Look inside Vulcan’s Batik building in Yesler Terrace

The 195-unit building is part of a years-long redevelopment plan

The living area and kitchen of a one-bedroom apartment in Batik.
Courtesy of Vulcan

Yesler Terrace, a public housing development originally built in the 1940s, is undergoing a huge transformation. Seattle Housing Authority is replacing its original 561 units for very-low-income residents (0 to 30 percent area median income, or AMI) in denser, mixed-income buildings. Meanwhile, private developer Vulcan is building mixed-income apartment buildings with market-rate units and moderate-income housing on the 30-acre area.

One of the Vulcan buildings to open recently is Batik, located at Broadway and Fir just off the First Hill Streetcar line. The building has 195 units; 156 are rentable at market-rate, with the remaining 39 going to households making between 65 and 85 percent AMI through the Multifamily Tax Exemption program, or MFTE.

Vulcan residential marketing manager Megan Murphy, showing Curbed Seattle around the building, told us that the idea was a look that “felt multicultural” and “had a lot of color and texture.” Instead of a modern, minimalist look popular with many new buildings, the interior is full of variety and patterns, starting with a world map towering over the lobby.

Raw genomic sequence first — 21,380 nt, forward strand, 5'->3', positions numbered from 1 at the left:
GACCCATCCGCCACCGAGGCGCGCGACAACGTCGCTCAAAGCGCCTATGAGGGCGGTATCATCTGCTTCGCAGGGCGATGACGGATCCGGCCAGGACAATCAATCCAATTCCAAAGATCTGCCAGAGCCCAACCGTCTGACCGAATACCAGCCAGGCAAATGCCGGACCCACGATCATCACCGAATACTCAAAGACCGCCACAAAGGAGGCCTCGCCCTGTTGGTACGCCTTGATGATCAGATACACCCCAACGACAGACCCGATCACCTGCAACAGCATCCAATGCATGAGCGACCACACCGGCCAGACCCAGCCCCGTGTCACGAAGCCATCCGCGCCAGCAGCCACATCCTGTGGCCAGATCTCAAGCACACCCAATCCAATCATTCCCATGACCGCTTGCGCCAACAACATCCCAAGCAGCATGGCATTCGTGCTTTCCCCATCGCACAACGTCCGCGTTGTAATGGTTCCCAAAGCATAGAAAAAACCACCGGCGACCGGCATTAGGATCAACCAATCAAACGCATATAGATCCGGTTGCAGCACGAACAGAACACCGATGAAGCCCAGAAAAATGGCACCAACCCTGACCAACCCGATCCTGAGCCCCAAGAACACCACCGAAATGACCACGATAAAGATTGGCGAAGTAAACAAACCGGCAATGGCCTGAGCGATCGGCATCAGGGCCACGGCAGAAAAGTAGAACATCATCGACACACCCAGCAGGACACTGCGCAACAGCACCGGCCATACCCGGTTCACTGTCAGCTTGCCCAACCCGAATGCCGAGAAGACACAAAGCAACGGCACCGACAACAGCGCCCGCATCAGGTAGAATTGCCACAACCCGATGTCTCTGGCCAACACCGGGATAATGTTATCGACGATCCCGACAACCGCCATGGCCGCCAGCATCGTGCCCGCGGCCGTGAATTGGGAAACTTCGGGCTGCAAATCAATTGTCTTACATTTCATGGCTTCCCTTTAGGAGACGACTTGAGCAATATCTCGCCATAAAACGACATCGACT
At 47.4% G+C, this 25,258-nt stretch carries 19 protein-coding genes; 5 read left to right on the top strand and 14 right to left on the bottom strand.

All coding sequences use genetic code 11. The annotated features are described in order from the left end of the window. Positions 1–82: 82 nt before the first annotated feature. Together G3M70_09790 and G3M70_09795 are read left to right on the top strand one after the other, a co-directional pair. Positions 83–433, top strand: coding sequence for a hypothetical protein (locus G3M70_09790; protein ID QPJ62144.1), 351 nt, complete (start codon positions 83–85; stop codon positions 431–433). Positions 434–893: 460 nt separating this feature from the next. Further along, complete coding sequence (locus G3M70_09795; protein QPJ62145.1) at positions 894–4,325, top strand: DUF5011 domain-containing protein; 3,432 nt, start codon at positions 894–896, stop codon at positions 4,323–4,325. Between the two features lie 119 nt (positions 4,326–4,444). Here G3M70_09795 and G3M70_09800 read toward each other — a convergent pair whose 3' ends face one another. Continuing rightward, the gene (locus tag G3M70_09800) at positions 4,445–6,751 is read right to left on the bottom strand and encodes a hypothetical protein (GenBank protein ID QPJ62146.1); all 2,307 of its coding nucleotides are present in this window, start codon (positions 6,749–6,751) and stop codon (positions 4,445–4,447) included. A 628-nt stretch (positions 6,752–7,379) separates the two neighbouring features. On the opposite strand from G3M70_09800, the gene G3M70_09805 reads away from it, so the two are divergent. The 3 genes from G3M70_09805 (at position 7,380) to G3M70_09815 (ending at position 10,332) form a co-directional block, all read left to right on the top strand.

The lobby area has lounge space and a coffee station.
The lobby also includes a fireside lounge area.

The look continues throughout the ground-floor amenities, including a game room, a media room, and a community kitchen. Murphy told us that the media room, which Vulcan “tried to give a more homey feel,” is a popular hangout for the building’s families.

Batik’s game room.
Batik’s community kitchen is reservable, but otherwise open to residents at any time. It opens to a small patio.

A roof area features a dog park and a small garden tended by a professional (although residents can pick from it). A deck has plenty of seating, including some climb-able wooden installations, and opens up to a community room.

On the roof deck, sculptural wooden installations serve as multi-level benches.
The community room can either blend in with the deck or be closed off.
The kitchen area of the rooftop community room.

Heading to the residences, each floor has a unique tile pattern from the elevator bank. The apartments themselves largely are one-bedroom or “open one-bedroom” units, although the building is about 17 percent two-bedroom, two-bathroom apartments.

Inside, the apartments have finishes that maintain that “textured” look of the common areas, but a little more subtle, with wood-like patterns on the floor and cabinets.

One of the building’s “open one-bedroom” units.
The living room of a full one-bedroom, including a balcony.
The bedroom in a full one-bedroom unit.
A balcony connected to a one-bedroom apartment.

Residents have already moved into the Batik; prices on the market-rate units range from $1,805 for a one-bedroom to $3,385 for a large, upper-floor two-bedroom.

Other completed buildings that are part of the Yesler Terrace redevelopment include the Baldwin, Anthem on 12th, Kebero Court, Hoa Mai Gardens, and Raven Terrace, with many other buildings from both Vulcan and Seattle Housing Authority coming through the pipeline, plus new parks and community centers.